"The growth of the Swift ecosystem among third-party developers is something of a phenomenon, and IBM appears to be leading that burgeoning pack," we reported last June. And in September IBM declared Swift was "ready for the enterprise."

And IBM is eating its own dog food. Big Blue reportedly has "the world's largest enterprise Mac footprint," adds 1,300 new Macs every week and says Apple machines save up to $543 per user.

But even beyond BFF IBM, Apple has been making enterprise partnerships with the likes of SAP -- including an SDK for iOS enterprise apps -- and Deloitte.

To support its enterprise incursion, Apple has rolled out many developer-oriented initiatives, including its Apple Developer Enterprise Program, where developers "Get tools and resources to transform your mobile workforce with enterprise-class iOS and Mac apps, distributed seamlessly and securely within your organization" for 299 per year.

According to Jamf, such efforts are paying off in the enterprise arena long dominated by Microsoft and Windows partially because of a demand for device choice.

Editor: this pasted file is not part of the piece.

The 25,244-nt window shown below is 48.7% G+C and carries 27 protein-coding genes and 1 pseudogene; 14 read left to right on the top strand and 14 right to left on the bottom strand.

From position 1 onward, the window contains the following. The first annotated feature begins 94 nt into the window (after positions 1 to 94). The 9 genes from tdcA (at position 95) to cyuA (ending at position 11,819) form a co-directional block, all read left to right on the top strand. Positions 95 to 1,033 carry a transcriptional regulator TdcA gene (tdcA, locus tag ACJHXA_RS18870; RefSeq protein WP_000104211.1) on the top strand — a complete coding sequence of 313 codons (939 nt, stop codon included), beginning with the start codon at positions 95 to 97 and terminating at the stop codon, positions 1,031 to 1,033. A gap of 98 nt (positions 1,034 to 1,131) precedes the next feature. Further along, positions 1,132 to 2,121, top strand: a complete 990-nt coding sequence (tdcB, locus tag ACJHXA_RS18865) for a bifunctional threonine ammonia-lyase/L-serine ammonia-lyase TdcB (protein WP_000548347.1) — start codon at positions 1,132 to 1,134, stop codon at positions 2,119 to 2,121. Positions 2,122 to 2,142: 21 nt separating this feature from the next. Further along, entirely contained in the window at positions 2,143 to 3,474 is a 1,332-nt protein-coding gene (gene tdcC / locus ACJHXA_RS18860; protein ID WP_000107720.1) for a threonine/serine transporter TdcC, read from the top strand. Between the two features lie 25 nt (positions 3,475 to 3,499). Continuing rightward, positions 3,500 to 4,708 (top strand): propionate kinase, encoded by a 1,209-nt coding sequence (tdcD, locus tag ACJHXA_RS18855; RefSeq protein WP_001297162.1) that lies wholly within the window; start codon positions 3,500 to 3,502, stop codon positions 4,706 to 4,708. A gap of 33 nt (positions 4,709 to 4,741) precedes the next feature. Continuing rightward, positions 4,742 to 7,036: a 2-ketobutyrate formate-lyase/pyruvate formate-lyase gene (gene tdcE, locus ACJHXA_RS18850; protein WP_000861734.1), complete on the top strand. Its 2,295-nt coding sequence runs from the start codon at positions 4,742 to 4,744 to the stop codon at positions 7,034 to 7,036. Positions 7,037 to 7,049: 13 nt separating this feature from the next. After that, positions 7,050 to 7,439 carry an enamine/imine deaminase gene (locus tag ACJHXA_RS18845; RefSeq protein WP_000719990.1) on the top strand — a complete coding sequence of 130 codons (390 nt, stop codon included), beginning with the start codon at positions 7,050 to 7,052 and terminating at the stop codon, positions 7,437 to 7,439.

"Standardization on a single device brand is a thing of the past," its report states. "Apple is gaining ground in the enterprise because employees prefer devices they use in their personal lives. In fact, the ability to work on a device(s) that an employee chooses and feels comfortable with largely impacts their productivity and job satisfaction. IT admins are adapting, finding that deployment, device configuration, security and support are easier with Apple than other operating systems."